PostPosted: Sun Dec 02, 2018 9:56 pm    Post subject: Reply with quote

marinast wrote:
BL was sadly at the mercy of the Dollar - Pound exchange rate in the early 1980s, it’s what eventually killed the TR7.
Abingdon had the luxury of being one of the less troublesome factories in the Leyland empire, but it was woefully out of date and to modernise it would have cost a fortune the company did not have. Coupled to that the only new MG model in the pipe work being the O Series MGB, I think they did the right thing. The real shame was not looking at building the TR7 there from the start along side Speke, incase those troublesome Scoucers went on strike.
Abingdon could also have allowed TR7 production to continue at a reduced output but long enough to see improved exchange rates and model improvements?
But that would have entailed the whole site being rebuilt and convincing MG staff to build Triumphs....

'Twas ever thus. We've been called too expensive because the pound was too strong, and in the other hand parts cost was too high because the pound was too weak. I asked in Burnaston Hall were was the sweet spot...No answer.
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marinast
1.2 C4 PICASSO


Joined: 07 Nov 2018
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PostPosted: Sun Dec 02, 2018 10:13 pm    Post subject: Reply with quote

Lord Sward wrote:
Abingdon should have been a sports car centre. Not allowed to make anything wholly new, but do whatever they like using existing components. They'd have been value added for the firm. TR7, TR8, MGB, MGB GT, V8s, ST Tuning, etc. Continue with motorsport. Even pull stuff from Jaguar.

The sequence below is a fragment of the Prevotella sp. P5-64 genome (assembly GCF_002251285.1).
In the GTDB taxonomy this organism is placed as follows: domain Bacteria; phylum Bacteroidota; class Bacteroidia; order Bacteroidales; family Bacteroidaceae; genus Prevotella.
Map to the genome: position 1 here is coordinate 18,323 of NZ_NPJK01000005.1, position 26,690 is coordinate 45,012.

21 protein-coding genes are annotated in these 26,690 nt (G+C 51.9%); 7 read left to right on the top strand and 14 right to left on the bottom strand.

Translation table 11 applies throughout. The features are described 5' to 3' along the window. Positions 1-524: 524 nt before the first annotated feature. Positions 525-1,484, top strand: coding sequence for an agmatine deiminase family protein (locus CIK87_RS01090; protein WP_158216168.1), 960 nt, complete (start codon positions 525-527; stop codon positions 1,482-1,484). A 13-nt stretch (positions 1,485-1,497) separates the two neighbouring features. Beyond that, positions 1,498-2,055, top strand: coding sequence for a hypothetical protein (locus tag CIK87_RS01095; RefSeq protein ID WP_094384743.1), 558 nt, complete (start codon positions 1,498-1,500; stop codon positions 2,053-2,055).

Some of the best ‘hands on’ engineers in BL worked at Special Tuning, the company could have had a ‘skunk works’ section of its own looking at new projects or modified existing products,along the lines of a Turbo charged SD1 or TR8 V8 etc.
It was a great untapped resource that the company basically shitcanned unceremoniously and it hurt the development of new products as S/T would undertake engine development evaluations and modifications to troubled or underdeveloped designs on later products.
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620bob
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Location: Bobniston

PostPosted: Sun Dec 02, 2018 11:02 pm    Post subject: Reply with quote

Yes but at the front you have Wurzel fitting a lock with a rachet screwdriver. Should have a gun and a simple lock, fucking stupid complex thing given to an toothless peasant to fit, WCPGW!
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Nick Besonderes
Modern Gentleman


Joined: 09 Nov 2018
Posts: 243
Location: Here

PostPosted: Mon Dec 03, 2018 12:39 pm    Post subject: Reply with quote

620bob wrote:
marinast wrote:
BL was sadly at the mercy of the Dollar - Pound exchange rate in the early 1980s, it’s what eventually killed the TR7.
Abingdon had the luxury of being one of the less troublesome factories in the Leyland empire, but it was woefully out of date and to modernise it would have cost a fortune the company did not have. Coupled to that the only new MG model in the pipe work being the O Series MGB, I think they did the right thing. The real shame was not looking at building the TR7 there from the start along side Speke, incase those troublesome Scoucers went on strike.
Abingdon could also have allowed TR7 production to continue at a reduced output but long enough to see improved exchange rates and model improvements?
But that would have entailed the whole site being rebuilt and convincing MG staff to build Triumphs....

'Twas ever thus. We've been called too expensive because the pound was too strong, and in the other hand parts cost was too high because the pound was too weak. I asked in Burnaston Hall were was the sweet spot...No answer.


Bloody accountants...

This is why most of them want to force us into the Euro, which can at least totally collapse at a specific rate.

Sterling seemed to have caused a few worries at B**-Rover in the 2000s too, as I remember...